When discussing the American economy during his recent swing through Iowa, President Obama said, "We are on the right path. We're on the right track."

Not impressed with the president's assurances, Goldman Sachs is advising its clients that the economy is likely to be "fairly bad" or "very bad" over the next six to nine months. Looking at the data, one can only wonder whether that assessment is not too optimistic.

Consider this.

According to Gallup, unemployment stood at 10.1 percent in September. Among Americans aged 18 to 29, the figure was nearly 14 percent.

Noted Bloomberg, "The jobless rate would have equalled or exceeded 9.5 percent for 14 consecutive months, surpassing the 13-month period from mid 1982 to mid 1983 as the longest span of elevated joblessness since monthly records began in 1948."

Underemployment -- which includes those who would like to work full-time but can find only part-time work -- is at a staggering 18.8 percent.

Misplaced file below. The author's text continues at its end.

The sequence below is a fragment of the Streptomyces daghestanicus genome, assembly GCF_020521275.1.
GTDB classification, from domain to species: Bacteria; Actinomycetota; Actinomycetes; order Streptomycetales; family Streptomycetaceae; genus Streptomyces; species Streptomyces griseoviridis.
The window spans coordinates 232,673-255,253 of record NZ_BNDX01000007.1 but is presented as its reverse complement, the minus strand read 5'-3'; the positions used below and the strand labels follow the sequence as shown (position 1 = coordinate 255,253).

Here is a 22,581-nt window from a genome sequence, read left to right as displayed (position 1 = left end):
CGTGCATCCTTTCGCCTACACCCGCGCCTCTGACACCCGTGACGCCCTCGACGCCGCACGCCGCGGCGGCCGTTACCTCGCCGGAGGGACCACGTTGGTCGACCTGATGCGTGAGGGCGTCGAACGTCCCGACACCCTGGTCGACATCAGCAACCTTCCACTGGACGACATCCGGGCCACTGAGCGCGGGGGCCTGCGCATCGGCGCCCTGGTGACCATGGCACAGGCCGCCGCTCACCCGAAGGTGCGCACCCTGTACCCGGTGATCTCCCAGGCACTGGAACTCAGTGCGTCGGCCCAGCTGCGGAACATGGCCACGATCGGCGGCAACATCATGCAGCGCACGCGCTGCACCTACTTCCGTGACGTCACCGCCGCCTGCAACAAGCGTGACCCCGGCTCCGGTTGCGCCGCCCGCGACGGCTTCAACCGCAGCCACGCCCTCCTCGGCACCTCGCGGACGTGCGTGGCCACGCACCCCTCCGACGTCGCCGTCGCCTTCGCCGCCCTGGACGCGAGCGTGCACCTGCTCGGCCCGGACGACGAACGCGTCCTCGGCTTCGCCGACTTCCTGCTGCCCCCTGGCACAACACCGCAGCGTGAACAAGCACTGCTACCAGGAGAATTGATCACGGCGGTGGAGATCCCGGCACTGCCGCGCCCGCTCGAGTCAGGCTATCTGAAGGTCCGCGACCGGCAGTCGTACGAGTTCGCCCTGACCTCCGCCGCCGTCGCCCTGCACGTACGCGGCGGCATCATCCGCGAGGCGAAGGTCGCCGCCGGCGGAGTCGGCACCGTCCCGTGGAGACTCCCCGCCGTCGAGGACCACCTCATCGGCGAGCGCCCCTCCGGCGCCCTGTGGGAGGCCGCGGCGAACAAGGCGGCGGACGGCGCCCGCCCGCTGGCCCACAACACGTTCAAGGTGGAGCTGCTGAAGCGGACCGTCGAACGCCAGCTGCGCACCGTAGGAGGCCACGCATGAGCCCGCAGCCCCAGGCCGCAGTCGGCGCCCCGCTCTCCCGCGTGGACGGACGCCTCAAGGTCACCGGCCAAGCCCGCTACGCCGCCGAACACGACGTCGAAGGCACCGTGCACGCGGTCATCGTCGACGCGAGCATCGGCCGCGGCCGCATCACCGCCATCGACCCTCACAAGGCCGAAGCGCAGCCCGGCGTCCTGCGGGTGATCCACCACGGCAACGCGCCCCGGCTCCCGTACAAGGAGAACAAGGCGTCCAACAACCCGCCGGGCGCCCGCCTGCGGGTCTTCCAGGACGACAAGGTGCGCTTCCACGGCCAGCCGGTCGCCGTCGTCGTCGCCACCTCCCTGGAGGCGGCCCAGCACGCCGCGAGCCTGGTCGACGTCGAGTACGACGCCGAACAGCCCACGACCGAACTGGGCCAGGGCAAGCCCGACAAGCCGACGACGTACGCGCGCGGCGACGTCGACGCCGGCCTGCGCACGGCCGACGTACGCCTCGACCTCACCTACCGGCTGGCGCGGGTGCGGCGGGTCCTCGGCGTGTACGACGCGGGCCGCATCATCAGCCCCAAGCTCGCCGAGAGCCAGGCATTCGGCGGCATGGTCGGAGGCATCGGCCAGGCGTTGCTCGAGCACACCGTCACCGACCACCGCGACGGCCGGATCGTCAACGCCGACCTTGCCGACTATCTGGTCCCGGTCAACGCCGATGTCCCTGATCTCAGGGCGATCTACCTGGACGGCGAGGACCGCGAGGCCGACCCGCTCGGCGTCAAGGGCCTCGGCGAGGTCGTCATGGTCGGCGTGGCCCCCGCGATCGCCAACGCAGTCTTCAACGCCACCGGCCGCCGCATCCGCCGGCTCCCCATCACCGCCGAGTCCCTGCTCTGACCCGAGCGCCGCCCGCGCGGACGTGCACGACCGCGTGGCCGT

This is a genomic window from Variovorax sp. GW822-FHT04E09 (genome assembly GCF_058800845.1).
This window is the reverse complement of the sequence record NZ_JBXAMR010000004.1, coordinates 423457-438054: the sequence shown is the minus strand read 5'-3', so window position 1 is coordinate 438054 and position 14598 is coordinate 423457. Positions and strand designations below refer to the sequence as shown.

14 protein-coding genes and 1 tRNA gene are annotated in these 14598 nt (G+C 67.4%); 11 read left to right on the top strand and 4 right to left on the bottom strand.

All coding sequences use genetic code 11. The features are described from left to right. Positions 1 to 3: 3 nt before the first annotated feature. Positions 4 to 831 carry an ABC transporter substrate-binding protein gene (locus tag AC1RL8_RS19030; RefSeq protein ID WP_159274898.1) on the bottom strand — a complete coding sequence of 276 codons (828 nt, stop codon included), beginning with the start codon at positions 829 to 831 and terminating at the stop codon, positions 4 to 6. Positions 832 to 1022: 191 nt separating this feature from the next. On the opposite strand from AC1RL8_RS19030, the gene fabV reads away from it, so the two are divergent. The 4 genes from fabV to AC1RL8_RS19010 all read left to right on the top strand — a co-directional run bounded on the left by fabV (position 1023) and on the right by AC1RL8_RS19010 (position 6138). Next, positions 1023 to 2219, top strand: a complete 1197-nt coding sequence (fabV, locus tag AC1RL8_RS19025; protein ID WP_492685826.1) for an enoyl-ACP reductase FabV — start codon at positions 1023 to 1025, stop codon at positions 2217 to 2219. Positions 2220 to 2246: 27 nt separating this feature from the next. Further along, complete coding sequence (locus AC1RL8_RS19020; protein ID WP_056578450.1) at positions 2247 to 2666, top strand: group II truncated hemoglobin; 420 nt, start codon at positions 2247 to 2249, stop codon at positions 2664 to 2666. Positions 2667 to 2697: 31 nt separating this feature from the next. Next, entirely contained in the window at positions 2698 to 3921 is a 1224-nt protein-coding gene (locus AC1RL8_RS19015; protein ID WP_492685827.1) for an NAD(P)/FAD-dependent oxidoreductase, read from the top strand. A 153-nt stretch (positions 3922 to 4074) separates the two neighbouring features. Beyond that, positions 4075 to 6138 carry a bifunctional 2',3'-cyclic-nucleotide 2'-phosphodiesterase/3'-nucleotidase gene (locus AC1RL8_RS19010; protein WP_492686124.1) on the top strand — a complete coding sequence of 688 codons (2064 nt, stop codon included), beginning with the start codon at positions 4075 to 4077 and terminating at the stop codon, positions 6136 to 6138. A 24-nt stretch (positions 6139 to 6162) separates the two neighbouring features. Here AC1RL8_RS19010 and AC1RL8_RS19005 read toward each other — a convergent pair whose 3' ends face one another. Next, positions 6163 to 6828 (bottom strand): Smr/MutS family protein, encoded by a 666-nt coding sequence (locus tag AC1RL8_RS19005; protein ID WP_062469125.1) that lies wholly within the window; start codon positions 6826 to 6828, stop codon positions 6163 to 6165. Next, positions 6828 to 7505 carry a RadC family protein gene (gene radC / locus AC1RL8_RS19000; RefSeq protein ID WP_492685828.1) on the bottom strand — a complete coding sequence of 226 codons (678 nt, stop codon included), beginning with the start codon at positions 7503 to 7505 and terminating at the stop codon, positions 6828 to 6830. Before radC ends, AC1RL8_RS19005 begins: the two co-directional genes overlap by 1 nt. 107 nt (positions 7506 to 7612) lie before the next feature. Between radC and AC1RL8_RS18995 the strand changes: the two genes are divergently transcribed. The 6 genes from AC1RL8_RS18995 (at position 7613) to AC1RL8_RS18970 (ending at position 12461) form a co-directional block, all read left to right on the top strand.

Last year, Congress extended $160 billion in unemployment benefits. This was up 30 percent from the previous year. 

Nearly 42 million people are on food stamps today. Each of the previous twenty months set a new record in terms of participation. This trend will continue. According to White House estimates, nearly one seventh of the American population will be receiving food stamps in this fiscal year. In New York City, the situation is even worse: one in five there relies on food stamps.

The Census Bureau reported that America's poverty rate was at a fifteen-year high of 14.3 percent in 2009. This means that one in seven Americans now lives below the poverty line. The figure represents the highest level since the 1960s.

Last week, the dollar tumbled to a fifteen-year low against the Japanese yen. This despite the fact that the yen itself is becoming weaker, as the Bank of Japan tries to hold down the value of the currency in order to encourage exports.

In the last six weeks, the dollar has declined 7 percent against a basket of major world currencies.